Adopting a kitten is exciting, but finding out your new pal came with a virus on board is frightening. Making sure you get your new pal vaccinated against FCV may prevent him from getting it or at least reduce the symptoms, possibly saving his life.
What is Feline Calcivirus?
Feline calcivirus (FCV) is a virus that affects Kitty's respiratory system and his mouth. According to the Cat Health Guide, 90 percent of upper respiratory infections are caused by FCV. It's contracted commonly in shelters where over 25 percent of the shelter population is infected. The disease will cause Kitty to have trouble breathing, sneezing, a runny nose, eye discharge, painful gums and mouth ulcers. It can be contracted if Kitty is around infected cats, whether or not they are showing any symptoms. FCV can take up to 10 days to show symptoms and some cats are simply carriers for the disease. When a cat is a carrier, he won't show any outward symptoms, but he still can pass the virus onto other cats. Kitty may stop eating due to loss of smell from severe congestion or pain in his mouth leading to dehydration. If left untreated, dehydration can be fatal to a small kitten.
Gingivostomatitis and caudal stomatitis are conditions where Kitty's mouth and gums become inflamed, painful and may bleed. These conditions are more prevalent in purebred cats than their mix-breed cousins. If Kitty has FCV, a reaction to the virus from his immune system may cause him to suffer these painful sores. You may notice Kitty avoiding his food dish and losing weight. When his mouth is swollen and full of painful lesions, it will be difficult for him to eat without pain.
If Kitty has the symptoms of FCV, he should visit his vet immediately. His vet can swab his nose and eyes to determine if he has FCV. If he also has mouth sores, his vet will do x-rays to determine how much damage there is in his jaw. Urinalysis also can tell the vet if he has heightened plasma protein globulin, indicative of stomatitis. The vet may biopsy the sores in Kitty's mouth just to make sure he doesn't have cancer.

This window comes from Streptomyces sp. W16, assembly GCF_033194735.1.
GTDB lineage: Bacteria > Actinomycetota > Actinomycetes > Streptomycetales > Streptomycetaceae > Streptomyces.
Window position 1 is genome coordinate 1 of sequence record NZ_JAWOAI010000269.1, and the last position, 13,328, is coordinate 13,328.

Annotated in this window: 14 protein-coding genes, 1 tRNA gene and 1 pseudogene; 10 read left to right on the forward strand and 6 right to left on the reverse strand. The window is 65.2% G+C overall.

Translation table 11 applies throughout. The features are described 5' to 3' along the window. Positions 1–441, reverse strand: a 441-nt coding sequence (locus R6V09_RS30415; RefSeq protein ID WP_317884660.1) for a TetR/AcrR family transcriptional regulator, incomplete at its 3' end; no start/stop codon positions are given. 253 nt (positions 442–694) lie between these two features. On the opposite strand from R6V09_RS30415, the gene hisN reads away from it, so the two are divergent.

Since FCV is a virus, the primary treatment is to support Kitty while the virus goes through its life cycle. If he's dehydrated, the vet may put him on an IV to give him fluids. If he hasn't eaten in three days, he'll need a feeding tube to make sure he's getting enough nutrients. The vet may put him on antibiotics to prevent him from contracting a secondary infection, like pneumonia while his immune system battles the FCV. Feeding him warmed food or strong-smelling food, like tuna, might encourage him to eat more if he's refusing due to a stuffy nose. His teeth and gums will need a good cleaning. While keeping Kitty's teeth clean and giving him anti-inflammatory medicine may ease the symptoms of the mouth ulcers, they usually don't give him relief long-term. The best treatment is to remove the affected teeth. According to the Pet MD website, removing the teeth just behind his pointy canines results in relief from painful mouth sores 60 percent of the time. (
Getting your kitten vaccinated against the disease will give him protection from the worse case scenario. While it may not give him a 100 percent chance of never contracting the disease, it will lessen the severity if he ever gets it. Kind of like the flu vaccine for humans, the FCV vaccine doesn't protect against all strains or mutations of the virus. At 10 weeks, he'll be able to get his first vaccination. At 14 weeks and one year he'll need booster shots. Then, he'll just need to be given a booster every three years to keep him protected. All healthy kittens should be vaccinated. Since a vaccine will prepare his immune system to fight the disease, waiting until he already is sick to get him vaccinated won't do him any good. Speak with his vet about a vaccination schedule.
Always check with your veterinarian before changing your pet’s diet, medication, or physical activity routines. This information is not a substitute for a vet’s opinion.